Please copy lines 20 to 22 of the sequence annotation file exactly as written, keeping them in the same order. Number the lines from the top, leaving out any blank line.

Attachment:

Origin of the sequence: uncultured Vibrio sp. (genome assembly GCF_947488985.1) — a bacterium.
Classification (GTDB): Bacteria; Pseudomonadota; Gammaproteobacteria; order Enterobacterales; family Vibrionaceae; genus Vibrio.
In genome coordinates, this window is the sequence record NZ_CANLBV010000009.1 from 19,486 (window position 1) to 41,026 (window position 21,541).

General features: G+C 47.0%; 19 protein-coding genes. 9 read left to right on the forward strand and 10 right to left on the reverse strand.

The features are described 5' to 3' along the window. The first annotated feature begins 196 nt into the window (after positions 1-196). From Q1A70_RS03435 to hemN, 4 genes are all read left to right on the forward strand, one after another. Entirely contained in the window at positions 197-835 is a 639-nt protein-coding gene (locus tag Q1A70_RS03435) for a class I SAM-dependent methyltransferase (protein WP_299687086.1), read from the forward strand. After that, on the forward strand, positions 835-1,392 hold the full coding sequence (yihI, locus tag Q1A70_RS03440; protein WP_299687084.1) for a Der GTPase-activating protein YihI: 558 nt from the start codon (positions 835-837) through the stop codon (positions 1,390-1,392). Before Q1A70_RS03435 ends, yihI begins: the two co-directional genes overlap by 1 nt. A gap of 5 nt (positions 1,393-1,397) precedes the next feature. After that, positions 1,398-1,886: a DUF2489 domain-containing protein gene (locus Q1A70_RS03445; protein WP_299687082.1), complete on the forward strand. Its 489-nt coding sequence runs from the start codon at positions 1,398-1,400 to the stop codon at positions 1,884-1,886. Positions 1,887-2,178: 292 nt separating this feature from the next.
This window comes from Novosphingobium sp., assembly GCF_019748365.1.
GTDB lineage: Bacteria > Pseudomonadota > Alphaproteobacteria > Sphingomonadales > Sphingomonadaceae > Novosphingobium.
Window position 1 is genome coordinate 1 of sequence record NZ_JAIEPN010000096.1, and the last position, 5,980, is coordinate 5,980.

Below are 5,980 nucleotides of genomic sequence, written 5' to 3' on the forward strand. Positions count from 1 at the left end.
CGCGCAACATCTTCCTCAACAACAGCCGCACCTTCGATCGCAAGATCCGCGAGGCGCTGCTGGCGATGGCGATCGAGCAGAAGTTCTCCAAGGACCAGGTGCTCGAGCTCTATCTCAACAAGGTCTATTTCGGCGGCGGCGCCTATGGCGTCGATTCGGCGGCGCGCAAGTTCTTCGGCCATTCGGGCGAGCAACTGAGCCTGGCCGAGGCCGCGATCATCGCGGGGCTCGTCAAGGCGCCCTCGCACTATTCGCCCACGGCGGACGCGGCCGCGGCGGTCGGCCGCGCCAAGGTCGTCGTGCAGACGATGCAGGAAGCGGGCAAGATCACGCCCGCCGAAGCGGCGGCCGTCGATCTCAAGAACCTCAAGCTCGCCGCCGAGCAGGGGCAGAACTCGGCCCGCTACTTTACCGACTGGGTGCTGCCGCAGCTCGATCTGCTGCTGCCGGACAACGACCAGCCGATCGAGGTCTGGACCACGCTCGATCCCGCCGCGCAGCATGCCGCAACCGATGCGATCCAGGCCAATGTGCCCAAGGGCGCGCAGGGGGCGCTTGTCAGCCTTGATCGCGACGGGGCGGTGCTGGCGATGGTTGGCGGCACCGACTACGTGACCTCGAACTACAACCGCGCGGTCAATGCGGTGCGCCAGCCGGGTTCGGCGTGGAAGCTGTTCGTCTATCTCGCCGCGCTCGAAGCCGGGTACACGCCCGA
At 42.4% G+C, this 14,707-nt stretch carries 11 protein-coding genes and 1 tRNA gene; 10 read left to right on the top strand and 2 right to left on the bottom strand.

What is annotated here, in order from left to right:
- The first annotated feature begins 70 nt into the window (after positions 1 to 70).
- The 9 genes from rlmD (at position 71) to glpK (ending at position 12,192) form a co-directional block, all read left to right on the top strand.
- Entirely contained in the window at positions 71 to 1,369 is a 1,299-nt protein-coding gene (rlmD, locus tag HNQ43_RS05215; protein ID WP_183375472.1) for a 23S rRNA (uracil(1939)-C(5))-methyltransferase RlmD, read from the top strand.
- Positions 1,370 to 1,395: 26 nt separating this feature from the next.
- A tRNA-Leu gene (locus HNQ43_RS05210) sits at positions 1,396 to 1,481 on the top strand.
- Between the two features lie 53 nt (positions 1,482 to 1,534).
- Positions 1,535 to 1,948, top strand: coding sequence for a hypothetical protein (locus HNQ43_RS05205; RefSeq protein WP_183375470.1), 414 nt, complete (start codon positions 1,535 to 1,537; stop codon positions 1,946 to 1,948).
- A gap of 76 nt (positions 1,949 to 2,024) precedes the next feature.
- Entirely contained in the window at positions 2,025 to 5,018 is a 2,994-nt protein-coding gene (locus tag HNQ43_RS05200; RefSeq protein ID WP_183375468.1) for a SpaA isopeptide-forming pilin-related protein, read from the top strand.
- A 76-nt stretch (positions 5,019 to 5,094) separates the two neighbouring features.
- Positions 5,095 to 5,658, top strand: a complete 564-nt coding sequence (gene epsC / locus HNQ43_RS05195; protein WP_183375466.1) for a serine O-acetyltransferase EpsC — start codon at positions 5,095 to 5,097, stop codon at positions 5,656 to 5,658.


- A gap of 76 nt (positions 1,949 to 2,024) precedes the next feature.
- Entirely contained in the window at positions 2,025 to 5,018 is a 2,994-nt protein-coding gene (locus tag HNQ43_RS05200; RefSeq protein ID WP_183375468.1) for a SpaA isopeptide-forming pilin-related protein, read from the top strand.
- A 76-nt stretch (positions 5,019 to 5,094) separates the two neighbouring features.